History of Georgetown, Maine
From
A Gazetteer of the
State of Maine

By Geo. J. Varney
Published by B. B. Russell, 57 Cornhill,
Boston 1886





Georgetown is an island and a town. It forms the southeastern part of Sagadahoc County, lying between Sheepscot River and the mouth of the Kennebec. Westport and Woolwich lie on the north, Arrowsic and Phipsburg on the west. Its length, north and south, is about 9 miles, and its average width nearly 2 miles. The long narrow harbor called “Robinhood’s Cove,” penetrates the island from the north past the middle of the island. The principal settlement known as Georgetown Centre, is near the head of this cove. Sagadahoc Bay penetrates the island about one and half a miles in the opposite direction. Seal Cove is on the west of this bay. On the eastern side of tht island are Harmon’s Harbor and Five-Island Harbor, each having a small settlement. Back River. having some current from the Kennebee, separates Georgetown from Arrowsic. At the north-east is a passage between the shore and some islands called Little Hurlgate. McMahan’s and the Five Islands lie on the Sheepscot side, Stage and Salter’s Islands on the ocean, and Long and Marr’s Islands in Kennehec River. There is considerable salt marsh in the southern and the north-western part of the town. There are four small ponds on the island, and in the south-east, Great Pond, lying near the shore, has a wide connection with the sea. There are several excellent tide-powers, one of which at the centre is improved, where there is a saw, shingle and grist mill. There is alSo a carding and shingle mill on the outlet to Nichol’s Pond. This village is connected with Bath by a stage-line. Its nearest railroad station is Nequasset, in Woolwich. Georgetown is also in the course of the steamboat-line between Bath and Boothbay. Perhaps one half the territory of the town is good for tillage and grazing. The inhabitants are largely engaged in the fisheries and in the merchant service.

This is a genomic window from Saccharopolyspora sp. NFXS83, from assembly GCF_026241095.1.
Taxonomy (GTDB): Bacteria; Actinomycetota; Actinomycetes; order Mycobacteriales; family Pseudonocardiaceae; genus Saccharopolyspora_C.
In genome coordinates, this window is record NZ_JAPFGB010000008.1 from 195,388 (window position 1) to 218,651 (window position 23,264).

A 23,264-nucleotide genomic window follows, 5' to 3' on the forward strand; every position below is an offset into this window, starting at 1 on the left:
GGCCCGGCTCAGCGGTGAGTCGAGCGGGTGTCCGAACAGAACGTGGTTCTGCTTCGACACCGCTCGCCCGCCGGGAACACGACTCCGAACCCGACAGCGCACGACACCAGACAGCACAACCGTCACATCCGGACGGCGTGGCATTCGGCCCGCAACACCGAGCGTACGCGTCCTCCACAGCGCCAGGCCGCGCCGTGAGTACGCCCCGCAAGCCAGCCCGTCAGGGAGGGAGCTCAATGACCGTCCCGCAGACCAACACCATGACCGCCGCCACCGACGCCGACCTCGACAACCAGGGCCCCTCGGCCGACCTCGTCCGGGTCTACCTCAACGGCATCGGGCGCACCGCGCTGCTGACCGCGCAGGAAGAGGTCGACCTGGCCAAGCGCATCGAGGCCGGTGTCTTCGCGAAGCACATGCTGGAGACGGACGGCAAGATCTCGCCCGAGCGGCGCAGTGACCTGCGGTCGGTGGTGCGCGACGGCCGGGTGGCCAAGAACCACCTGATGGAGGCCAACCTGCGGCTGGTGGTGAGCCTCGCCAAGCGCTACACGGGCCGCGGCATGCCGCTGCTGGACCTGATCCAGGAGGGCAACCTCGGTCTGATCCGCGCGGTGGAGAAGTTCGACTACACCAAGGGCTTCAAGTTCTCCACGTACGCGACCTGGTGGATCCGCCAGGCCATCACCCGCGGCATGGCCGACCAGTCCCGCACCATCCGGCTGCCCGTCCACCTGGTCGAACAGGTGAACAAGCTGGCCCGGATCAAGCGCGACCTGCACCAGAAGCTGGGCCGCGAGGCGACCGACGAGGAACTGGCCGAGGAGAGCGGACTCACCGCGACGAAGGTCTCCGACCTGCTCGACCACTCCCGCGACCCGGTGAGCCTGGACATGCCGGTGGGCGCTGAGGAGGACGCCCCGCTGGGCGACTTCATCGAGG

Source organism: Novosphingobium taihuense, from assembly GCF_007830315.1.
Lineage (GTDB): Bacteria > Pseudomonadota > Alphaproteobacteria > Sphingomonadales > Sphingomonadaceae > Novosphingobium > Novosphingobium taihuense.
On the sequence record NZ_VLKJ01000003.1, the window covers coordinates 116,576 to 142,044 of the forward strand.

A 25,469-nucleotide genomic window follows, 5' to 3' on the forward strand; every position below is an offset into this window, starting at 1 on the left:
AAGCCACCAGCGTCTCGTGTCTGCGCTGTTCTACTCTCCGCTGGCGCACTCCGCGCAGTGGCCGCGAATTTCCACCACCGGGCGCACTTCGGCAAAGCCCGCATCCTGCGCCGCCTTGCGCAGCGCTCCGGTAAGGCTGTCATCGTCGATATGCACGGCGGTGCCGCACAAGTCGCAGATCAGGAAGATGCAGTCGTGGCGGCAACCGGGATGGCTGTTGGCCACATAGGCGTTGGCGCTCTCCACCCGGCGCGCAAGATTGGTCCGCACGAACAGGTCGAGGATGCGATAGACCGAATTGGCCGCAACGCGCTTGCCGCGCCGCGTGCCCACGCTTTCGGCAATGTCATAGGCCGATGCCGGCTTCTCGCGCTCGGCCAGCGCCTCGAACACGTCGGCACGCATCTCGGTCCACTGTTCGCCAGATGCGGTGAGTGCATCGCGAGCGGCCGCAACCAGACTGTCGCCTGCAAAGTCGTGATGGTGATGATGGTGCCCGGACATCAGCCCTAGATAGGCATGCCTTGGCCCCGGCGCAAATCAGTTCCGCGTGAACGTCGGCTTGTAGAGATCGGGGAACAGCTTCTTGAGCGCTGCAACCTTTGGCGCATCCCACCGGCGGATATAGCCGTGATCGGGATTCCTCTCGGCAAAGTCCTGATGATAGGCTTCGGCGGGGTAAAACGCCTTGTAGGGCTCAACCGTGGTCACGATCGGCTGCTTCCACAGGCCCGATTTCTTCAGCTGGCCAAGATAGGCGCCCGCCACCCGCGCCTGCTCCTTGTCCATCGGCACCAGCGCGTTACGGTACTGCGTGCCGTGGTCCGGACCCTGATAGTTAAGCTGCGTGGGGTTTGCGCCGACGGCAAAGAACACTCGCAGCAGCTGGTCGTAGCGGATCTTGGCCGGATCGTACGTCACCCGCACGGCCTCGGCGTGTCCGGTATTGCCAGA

The town formerly embraced the several islands at the mouth of the Kennebec, together with what are now the towns of Phipsburg, Bath, West Bath, Woolwich and Arrowsic. It includes now only one island, formerly called Parker’s Island. This was purchased of the natives in 1650 by one John Parker, who was the first occupant after 1668. Yet it has been thought by some that a portion of Popham’s Colony formed a settlement here. The island is at present held under Parker’s title, some of his posterity still being residents and land proprietors. The Indian name of the island was Rascohegan, with various spellings. The southern part is the locality known to early voyagers as Sagadahoc. The first Indian war swept away whatever inhabitants there were, and no permanent re-settlement was made until about 1730. It not included in the incorporation of 1716, hut in that of 1788.

The post-offices are at the Centre and North Georgetown. Each of these places, and the harbor on the east have a church. The Centre and Harbor have Free Baptist churches, and North, a Methodist. Georgetown has nine public schoolhouses, valued with the lots at $2,000. The valuation of estates in 1870 was $168,500. In 1880 it wa.s $147,824. The population in 1870 was 1,135. In 1880 it was 1,080.

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